Don Juan Pond

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Don Juan Pond
DonJuanSTILL.0660 web.jpg
Satellite photo
Location Eastern Antarctica
Coordinates 77°33′55″S 161°11′26″E / 77.56528°S 161.19056°E / -77.56528; 161.19056Coordinates: 77°33′55″S 161°11′26″E / 77.56528°S 161.19056°E / -77.56528; 161.19056
Type hypersaline lake
Basin countries (Antarctica)
Max. length 300 m
Max. width 100 m
Surface area 0.03 km²
Water volume 3000 m³
Frozen almost never
Islands none
Settlements Vanda Station
(14 km to the east)

Don Juan Pond, also called Lake Don Juan, is a small and very shallow hypersaline lake in the west end of Wright Valley (South Fork), Victoria Land, Antarctica, 9 kilometres (5.6 mi) west from Lake Vanda. It is wedged between the Asgard Range in the south and the Dais in the north. On the west end there is a small tributary and a feature that has been described as a rock glacier. With a salinity level of over 40%, Don Juan Pond is the saltiest known body of water on Earth.[1][2]

Don Juan Pond was discovered in 1961. It was named for two helicopter pilots, Lt Don Roe and Lt John Hickey, who piloted the helicopter involved with the first field party investigating the pond. On that initial investigation, the temperature was −30 °C (−22 °F) and the water remained in a liquid state.

Salinity[edit]

Don Juan Pond is a shallow, flat-bottom, hyper-saline pond. It has greater salinity than the Dead Sea or even Lake Assal (Djibouti) (the same is true for Lake Vanda and perhaps other lakes in the McMurdo Dry Valleys). It is claimed that Don Juan Pond is over 18 times the ocean's salinity, compared to the Dead Sea at 9.6 times that of the ocean. The fact that it is the only one of the Antarctic hypersaline lakes that almost never freezes is an indication of its top rank in salinity among the world's lakes. It has been described as a groundwater discharge zone. The dominant ions in solution are calcium and chloride. The area around Don Juan Pond is covered with sodium chloride and calcium chloride salts that have been precipitated as the water evaporated. Area and volume of Don Juan Pond vary over time. According to the USGS topographical map published in 1977, the area was approximately 0.25 km2 (62 acres). However, in recent years the size of the pond has shrunk considerably. The maximum depth in 1993–1994 was described as "a foot deep" (30 cm). In January 1997, it was approximately 10 centimetres (3.9 in) deep; in December 1998 the pond was almost dry everywhere except for an area of a few tens of square meters. Most of the remaining water was in depressions around large boulders in the pond.[3]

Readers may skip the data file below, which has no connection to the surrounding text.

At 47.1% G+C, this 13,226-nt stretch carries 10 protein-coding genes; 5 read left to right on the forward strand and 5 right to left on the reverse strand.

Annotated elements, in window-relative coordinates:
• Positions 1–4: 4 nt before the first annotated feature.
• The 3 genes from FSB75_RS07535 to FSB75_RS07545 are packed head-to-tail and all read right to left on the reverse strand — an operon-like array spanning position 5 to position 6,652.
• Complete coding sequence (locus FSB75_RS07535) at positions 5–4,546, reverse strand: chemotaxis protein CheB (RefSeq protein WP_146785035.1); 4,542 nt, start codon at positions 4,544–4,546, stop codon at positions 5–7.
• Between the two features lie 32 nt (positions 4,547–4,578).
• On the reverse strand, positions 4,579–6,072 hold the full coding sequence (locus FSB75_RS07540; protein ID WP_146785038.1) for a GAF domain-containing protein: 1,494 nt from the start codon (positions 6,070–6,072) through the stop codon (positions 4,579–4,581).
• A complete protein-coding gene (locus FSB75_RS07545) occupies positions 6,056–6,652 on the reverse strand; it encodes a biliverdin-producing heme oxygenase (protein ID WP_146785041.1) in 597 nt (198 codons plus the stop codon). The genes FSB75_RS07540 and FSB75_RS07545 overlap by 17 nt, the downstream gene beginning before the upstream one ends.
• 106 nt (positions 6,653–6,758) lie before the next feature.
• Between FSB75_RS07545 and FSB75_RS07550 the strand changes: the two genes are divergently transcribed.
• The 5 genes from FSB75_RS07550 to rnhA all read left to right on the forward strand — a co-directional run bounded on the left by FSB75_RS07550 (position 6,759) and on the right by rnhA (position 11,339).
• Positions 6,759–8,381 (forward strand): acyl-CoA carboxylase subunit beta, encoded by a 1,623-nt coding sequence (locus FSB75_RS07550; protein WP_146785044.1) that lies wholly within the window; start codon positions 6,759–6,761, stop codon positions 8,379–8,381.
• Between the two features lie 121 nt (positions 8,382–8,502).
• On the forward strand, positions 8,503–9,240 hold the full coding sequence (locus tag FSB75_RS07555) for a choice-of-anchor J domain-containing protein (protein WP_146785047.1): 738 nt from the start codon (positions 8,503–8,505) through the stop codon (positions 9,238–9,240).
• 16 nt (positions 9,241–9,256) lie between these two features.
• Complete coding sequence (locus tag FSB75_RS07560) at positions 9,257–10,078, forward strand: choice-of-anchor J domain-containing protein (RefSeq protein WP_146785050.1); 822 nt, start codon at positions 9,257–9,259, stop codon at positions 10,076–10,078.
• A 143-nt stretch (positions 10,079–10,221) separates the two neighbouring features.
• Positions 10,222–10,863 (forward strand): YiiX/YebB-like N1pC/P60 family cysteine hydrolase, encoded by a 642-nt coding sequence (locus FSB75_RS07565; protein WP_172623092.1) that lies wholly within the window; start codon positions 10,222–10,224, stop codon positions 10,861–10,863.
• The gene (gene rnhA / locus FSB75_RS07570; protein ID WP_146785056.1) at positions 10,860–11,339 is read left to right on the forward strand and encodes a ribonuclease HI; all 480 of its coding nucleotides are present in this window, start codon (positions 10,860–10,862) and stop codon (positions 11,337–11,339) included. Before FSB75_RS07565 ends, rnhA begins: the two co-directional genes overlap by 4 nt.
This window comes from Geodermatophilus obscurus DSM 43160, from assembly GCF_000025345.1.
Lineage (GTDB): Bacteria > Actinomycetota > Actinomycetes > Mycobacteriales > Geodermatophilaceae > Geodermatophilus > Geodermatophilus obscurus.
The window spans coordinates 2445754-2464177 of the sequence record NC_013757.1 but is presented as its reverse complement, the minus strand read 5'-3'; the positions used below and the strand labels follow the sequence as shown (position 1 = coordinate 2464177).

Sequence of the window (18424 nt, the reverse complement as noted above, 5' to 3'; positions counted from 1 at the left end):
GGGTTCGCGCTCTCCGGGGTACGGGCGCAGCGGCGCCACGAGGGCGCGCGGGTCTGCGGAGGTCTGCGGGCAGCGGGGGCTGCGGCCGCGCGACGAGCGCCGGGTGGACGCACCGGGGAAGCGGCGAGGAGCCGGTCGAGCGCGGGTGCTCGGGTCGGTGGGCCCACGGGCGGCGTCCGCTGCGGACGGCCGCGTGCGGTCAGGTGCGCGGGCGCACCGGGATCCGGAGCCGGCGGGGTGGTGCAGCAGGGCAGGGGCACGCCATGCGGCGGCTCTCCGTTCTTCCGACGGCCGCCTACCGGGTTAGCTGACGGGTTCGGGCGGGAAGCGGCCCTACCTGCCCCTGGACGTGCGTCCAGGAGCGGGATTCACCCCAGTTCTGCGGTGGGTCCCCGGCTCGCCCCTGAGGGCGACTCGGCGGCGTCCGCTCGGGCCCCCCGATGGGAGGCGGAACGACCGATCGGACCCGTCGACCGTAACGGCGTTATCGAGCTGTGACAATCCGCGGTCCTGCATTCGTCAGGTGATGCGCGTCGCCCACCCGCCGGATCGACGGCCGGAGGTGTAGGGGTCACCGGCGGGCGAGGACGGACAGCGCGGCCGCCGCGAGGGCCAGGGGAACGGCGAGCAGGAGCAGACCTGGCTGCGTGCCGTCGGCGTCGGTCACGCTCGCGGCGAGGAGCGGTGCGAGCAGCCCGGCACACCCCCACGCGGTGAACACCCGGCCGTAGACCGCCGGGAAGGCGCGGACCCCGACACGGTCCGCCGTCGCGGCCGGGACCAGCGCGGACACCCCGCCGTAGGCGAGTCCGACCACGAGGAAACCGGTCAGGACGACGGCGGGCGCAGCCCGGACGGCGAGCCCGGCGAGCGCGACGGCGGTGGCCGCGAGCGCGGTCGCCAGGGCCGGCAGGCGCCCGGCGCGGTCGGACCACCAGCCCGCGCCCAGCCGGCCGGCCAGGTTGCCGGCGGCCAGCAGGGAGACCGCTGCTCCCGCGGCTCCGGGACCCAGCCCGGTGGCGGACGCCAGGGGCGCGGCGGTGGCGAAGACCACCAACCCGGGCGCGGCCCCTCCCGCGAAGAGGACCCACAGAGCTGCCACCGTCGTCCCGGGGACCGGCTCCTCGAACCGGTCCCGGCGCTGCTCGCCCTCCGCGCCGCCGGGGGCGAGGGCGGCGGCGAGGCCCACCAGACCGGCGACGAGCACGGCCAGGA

The calculated composition for its water is CaCl2 3.72 mol/kg and NaCl 0.50 mol/kg, at the temperature of -51.8°C.[1] That would be equivalent to 413 g of CaCl2 and 29 g of NaCl per kg of water.

References[edit]

  1. ^ a b G.M. Marion (1997). "A theoretical evaluation of mineral stability in Don Juan Pond, Wright Valley, Victoria Land". Antarctic Science 9 (01): 92–9. doi:10.1017/S0954102097000114. 
  2. ^ "Don Juan Pond and Lake Vanda Photo Gallery by Suze at pbase.com". 
  3. ^ "Title unknown" (csv). McMurdo Dry Valleys Long-Term Ecological Research. Retrieved 2012-10-28. 

Literature[edit]

  • Yamagata, N., T. Torii, S. Murata. "Report of the Japanese summer parties in Dry Valleys, Victoria Land, 1963–65; V – Chemical composition of lake waters". Antarctic Record 29: 53–75. 

External links[edit]

Don Juan Pond is located near lower left (southwest) corner of map